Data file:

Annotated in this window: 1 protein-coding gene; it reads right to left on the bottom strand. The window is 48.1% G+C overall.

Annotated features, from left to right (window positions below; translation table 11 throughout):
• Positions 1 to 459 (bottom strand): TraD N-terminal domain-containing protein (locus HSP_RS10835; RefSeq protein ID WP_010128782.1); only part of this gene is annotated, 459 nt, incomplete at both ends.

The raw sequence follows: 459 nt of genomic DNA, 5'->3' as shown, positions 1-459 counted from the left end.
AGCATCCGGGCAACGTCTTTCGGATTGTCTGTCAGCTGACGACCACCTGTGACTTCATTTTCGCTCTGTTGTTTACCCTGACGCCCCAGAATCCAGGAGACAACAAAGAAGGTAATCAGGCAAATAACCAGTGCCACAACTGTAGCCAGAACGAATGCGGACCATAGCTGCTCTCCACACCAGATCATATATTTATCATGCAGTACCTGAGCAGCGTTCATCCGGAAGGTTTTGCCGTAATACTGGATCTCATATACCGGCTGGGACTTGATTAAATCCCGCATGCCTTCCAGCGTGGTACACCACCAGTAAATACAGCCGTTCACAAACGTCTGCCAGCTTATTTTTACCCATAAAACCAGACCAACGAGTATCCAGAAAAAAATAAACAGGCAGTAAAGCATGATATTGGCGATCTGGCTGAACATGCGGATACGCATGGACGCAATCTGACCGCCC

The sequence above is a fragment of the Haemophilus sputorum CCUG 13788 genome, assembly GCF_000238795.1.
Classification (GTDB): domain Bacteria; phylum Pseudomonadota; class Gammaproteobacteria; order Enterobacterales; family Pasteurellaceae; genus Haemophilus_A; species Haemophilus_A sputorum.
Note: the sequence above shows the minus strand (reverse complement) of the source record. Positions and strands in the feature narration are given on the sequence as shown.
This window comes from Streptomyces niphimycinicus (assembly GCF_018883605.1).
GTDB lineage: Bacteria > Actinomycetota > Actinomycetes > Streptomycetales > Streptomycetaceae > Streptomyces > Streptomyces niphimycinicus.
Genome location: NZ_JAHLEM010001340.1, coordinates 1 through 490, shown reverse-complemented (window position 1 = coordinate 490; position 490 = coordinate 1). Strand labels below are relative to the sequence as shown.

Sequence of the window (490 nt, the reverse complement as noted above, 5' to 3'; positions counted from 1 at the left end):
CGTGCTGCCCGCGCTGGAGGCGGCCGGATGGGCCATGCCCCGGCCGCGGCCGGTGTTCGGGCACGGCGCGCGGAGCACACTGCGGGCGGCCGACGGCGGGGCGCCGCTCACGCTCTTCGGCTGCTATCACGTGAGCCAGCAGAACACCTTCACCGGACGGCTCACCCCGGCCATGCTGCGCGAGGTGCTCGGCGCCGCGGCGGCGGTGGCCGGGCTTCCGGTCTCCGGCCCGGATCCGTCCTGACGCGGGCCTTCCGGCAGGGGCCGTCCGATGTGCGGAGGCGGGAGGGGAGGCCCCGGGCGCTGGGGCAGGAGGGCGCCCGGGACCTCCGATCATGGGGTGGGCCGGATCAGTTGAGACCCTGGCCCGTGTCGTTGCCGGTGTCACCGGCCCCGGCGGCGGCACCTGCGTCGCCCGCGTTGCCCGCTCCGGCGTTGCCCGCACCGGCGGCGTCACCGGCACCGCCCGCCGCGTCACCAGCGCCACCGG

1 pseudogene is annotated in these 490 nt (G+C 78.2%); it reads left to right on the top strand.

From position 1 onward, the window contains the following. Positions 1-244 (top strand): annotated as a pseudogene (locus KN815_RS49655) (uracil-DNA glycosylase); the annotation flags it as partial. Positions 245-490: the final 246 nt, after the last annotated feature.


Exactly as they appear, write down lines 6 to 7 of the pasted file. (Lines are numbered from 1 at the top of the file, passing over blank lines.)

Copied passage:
The sequence above is a fragment of the Haemophilus sputorum CCUG 13788 genome, assembly GCF_000238795.1.
Classification (GTDB): domain Bacteria; phylum Pseudomonadota; class Gammaproteobacteria; order Enterobacterales; family Pasteurellaceae; genus Haemophilus_A; species Haemophilus_A sputorum.